LOS CABOS, Mexico (Reuters) - World leaders were set to pile pressure on Europe at a G20 summit on Monday to outline a lasting strategy to save the euro currency after a victory for pro-bailout parties in a Greek election failed to calm financial markets.
U.S. President Barack Obama spoke with European leaders after the Greek vote and requested a meeting with them on Monday evening, underscoring the extent of concern in Washington that the euro crisis could deepen, infecting the fragile U.S. economy only months before an election.
He will also hold separate talks with German Chancellor Angela Merkel, who as the leader of Europe's biggest economy, faces enormous pressure to take bold new steps to resolve a crisis that has been raging for more than two years.
Protected by Mexican navy vessels and troops on the beaches and highways, Group of 20 leaders from major industrialized and developing economies, representing more than 80 percent of world output, began a two-day meeting in this Pacific resort to prioritize growth and job creation against the backdrop of a weakening global economy.
Escalating violence in Syria and the near-collapse of a United Nations-brokered peace plan also will be in focus when Obama meets with Russian President Vladimir Putin on the sidelines of the summit on Monday. The two super powers are clashing over arming Syria and U.N. sanctions.
But Europe's progress toward lasting solutions for its debt crisis will be the focal point when G20 leaders hold their opening session on the global economy.
A narrow victory for the conservative New Democracy party in the Greek election on Sunday eased concerns the heavily-indebted country could exit the euro zone soon but did little to calm financial markets.
The euro fell from a one-month high against the dollar and Spanish bond yields shot above 7 percent to their highest level since the creation of the single currency in 1999.
British Prime Minister David Cameron, who runs the biggest European economy outside the euro zone, was poised to warn leaders from the currency area that they faced "perpetual stagnation" without bold new measures and to call on central banks to protect the global economy.
"We cannot afford for central banks around the world to stand on the sidelines if we are to deliver the growth we need," Cameron was to say, according to extracts of a speech.
"It is becoming increasingly clear in the euro zone that the core, including the ECB (European Central Bank), must do more to support demand and share the burden of adjustment."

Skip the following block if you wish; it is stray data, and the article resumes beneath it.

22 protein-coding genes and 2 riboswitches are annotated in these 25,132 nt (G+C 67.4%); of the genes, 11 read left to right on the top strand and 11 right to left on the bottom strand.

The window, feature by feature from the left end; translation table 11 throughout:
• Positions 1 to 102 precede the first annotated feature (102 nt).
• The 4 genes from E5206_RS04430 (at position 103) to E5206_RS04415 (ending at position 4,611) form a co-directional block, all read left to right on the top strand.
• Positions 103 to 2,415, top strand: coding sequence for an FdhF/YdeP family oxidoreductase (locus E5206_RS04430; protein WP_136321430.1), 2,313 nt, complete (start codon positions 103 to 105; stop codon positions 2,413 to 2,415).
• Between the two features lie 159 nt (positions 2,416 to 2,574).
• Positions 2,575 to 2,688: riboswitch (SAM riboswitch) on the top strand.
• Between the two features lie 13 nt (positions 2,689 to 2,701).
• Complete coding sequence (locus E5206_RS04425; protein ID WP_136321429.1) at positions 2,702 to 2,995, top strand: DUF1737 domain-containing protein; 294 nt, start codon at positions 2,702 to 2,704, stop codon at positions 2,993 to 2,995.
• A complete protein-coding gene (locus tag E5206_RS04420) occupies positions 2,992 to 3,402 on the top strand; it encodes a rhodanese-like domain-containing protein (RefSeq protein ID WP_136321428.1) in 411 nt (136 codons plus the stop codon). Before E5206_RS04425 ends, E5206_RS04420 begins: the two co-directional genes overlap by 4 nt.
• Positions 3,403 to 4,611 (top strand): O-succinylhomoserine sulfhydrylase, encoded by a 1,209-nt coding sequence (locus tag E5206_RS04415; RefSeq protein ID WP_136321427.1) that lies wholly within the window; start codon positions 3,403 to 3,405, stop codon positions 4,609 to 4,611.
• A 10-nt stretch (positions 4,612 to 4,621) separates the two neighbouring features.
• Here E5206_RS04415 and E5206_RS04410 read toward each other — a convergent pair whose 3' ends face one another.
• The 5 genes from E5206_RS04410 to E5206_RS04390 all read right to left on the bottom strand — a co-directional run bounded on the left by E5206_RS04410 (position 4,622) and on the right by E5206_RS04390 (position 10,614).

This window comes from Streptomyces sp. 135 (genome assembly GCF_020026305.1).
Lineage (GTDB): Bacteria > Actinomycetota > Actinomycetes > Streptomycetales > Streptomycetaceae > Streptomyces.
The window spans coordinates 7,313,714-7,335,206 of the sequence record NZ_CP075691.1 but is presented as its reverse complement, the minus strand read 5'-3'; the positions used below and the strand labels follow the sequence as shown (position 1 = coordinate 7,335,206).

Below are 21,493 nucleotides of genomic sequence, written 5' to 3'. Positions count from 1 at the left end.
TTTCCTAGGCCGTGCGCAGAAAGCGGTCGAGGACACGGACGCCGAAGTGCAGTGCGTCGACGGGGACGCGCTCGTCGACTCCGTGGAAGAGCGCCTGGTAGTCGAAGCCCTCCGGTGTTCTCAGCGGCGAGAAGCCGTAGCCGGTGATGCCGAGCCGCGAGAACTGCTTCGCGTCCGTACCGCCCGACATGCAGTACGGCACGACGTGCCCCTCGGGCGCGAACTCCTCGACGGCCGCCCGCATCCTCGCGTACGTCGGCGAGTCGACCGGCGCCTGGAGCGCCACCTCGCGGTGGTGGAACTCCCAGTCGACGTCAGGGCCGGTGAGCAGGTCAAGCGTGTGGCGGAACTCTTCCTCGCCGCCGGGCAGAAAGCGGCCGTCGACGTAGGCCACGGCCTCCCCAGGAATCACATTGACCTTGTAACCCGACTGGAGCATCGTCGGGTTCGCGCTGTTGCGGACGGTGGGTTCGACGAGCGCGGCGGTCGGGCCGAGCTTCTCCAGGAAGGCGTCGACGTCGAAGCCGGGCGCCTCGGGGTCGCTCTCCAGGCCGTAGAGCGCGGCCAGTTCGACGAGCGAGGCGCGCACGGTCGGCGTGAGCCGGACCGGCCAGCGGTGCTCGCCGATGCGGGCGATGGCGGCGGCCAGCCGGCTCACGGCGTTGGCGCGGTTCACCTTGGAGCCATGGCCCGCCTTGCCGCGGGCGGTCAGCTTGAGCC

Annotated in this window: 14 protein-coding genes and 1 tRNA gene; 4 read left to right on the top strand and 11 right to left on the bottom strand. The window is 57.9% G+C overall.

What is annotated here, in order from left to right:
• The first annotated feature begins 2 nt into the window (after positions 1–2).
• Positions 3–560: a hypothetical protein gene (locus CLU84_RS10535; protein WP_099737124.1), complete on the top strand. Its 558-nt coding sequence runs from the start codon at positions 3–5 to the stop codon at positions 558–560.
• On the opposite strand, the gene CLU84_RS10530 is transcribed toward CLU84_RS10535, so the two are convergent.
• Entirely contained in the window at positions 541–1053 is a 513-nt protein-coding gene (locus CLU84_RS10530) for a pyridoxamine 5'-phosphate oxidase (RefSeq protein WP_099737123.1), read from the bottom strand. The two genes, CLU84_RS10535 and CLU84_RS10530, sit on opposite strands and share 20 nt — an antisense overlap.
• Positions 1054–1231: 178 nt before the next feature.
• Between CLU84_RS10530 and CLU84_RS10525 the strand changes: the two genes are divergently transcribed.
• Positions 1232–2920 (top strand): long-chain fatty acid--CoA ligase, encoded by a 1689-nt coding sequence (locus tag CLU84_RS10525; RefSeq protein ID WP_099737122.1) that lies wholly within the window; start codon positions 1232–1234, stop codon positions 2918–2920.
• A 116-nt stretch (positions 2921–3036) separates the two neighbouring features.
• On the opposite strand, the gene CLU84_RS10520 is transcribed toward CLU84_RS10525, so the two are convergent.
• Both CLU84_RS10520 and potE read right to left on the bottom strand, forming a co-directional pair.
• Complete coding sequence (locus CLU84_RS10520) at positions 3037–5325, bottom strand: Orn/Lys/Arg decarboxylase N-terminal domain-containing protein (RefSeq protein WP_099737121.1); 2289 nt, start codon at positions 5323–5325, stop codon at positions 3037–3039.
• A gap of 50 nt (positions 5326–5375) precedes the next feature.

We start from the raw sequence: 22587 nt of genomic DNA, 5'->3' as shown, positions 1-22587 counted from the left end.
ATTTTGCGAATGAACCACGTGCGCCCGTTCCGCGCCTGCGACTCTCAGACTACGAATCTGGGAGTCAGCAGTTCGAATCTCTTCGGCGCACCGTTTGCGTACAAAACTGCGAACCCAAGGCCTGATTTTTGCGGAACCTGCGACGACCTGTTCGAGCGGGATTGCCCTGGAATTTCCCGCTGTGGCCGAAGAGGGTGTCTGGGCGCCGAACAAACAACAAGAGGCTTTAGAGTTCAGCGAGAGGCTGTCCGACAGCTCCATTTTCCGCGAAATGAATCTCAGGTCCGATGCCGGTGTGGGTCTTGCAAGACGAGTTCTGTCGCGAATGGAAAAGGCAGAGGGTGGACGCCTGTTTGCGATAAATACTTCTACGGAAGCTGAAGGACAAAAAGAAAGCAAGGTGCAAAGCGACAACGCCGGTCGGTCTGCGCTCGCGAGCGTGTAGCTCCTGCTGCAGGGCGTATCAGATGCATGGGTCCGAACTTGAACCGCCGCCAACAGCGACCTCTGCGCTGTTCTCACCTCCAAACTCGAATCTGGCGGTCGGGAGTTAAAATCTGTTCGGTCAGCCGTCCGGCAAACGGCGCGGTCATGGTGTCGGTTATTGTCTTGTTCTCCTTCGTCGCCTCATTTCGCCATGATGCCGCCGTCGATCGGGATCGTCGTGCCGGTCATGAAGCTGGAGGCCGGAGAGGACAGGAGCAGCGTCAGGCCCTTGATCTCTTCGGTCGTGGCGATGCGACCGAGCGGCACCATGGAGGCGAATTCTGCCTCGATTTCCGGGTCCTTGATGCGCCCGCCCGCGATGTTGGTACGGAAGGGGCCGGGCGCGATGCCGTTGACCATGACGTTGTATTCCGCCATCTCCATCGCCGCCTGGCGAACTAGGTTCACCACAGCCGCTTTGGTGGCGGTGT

MERKEL IN FIRING LINE
Merkel, who touched down in Los Cabos in the early morning hours Monday, faces intense pressure to take stronger action but has rejected calls for joint euro zone bonds and the creation of a "banking union" in Europe with cross-border deposit guarantees.
Germany has sent signals it could be open to giving Greece a bit more time to get its deficit under control, but it is not budging on the substance of strict budget cuts and structural reforms that Athens has pledged to implement in exchange for two successive EU/IMF bailouts worth a combined 240 billion euros.
That could put Merkel on a collision course with the winner of the Greek vote, Antonis Samaras, who campaigned pledging to renegotiate elements of the rescue and reiterated that stance on Monday.
"We will simultaneously have to make some necessary amendments to the bailout agreement, in order to relieve the people of crippling unemployment and huge hardships," he said.
David Mackie, an economist at JP Morgan, said he expected European governments to ultimately be forced to agree to an "aggressive restructuring" of the loans they have already provided to Greece to return the country to a sustainable path.
Merkel has said repeatedly that there are no quick fixes to the crisis and is instead pushing fellow European leaders to agree a road map toward closer fiscal integration that would involve ceding sovereignty over budgets to Brussels and giving more power to the European Parliament.
But her counterparts, notably new French President Francois Hollande, have doubts about transferring powers over fiscal policy, and it appears unlikely that Europe will deliver a "grand bargain" that reassures markets at a separate summit of EU leaders on June 28-29.
World Bank President Robert Zoellick called it "an absolutely critical time" and warned Europe not to squander this opportunity for decisive action.
"We are waiting for Europe to tell us what it is going to do," Zoellick said on Sunday at a business meeting on the sidelines of the G20 summit.
"The danger we're creating is the danger of policymaking that is increasing uncertainty and making markets more nervous, which has a negative feedback loop."
Europe's debt crisis has underscored the need for a bigger war chest at the International Monetary Fund. Leaders are set to confirm they will double the IMF's firepower with an extra $430 billion in loans even though some emerging nations are frustrated with the slow pace of winning more power at the global lender.
The G20 leaders are also expected to adopt a Los Cabos Action Plan, pledging to promote economic growth and jobs, investing in infrastructure and promoting trade, while sticking to its pledges to bring down budget deficits. (Additional reporting Lesley Wroughton and Tetsushi Kajimoto; Jan Strupczewski in Brussels; Jason Lange in Washington and Benjamin Kang in Beijing; Writing by Noah Barkin and Stella Dawson; Editing by William Schomberg and Padraic Cassidy)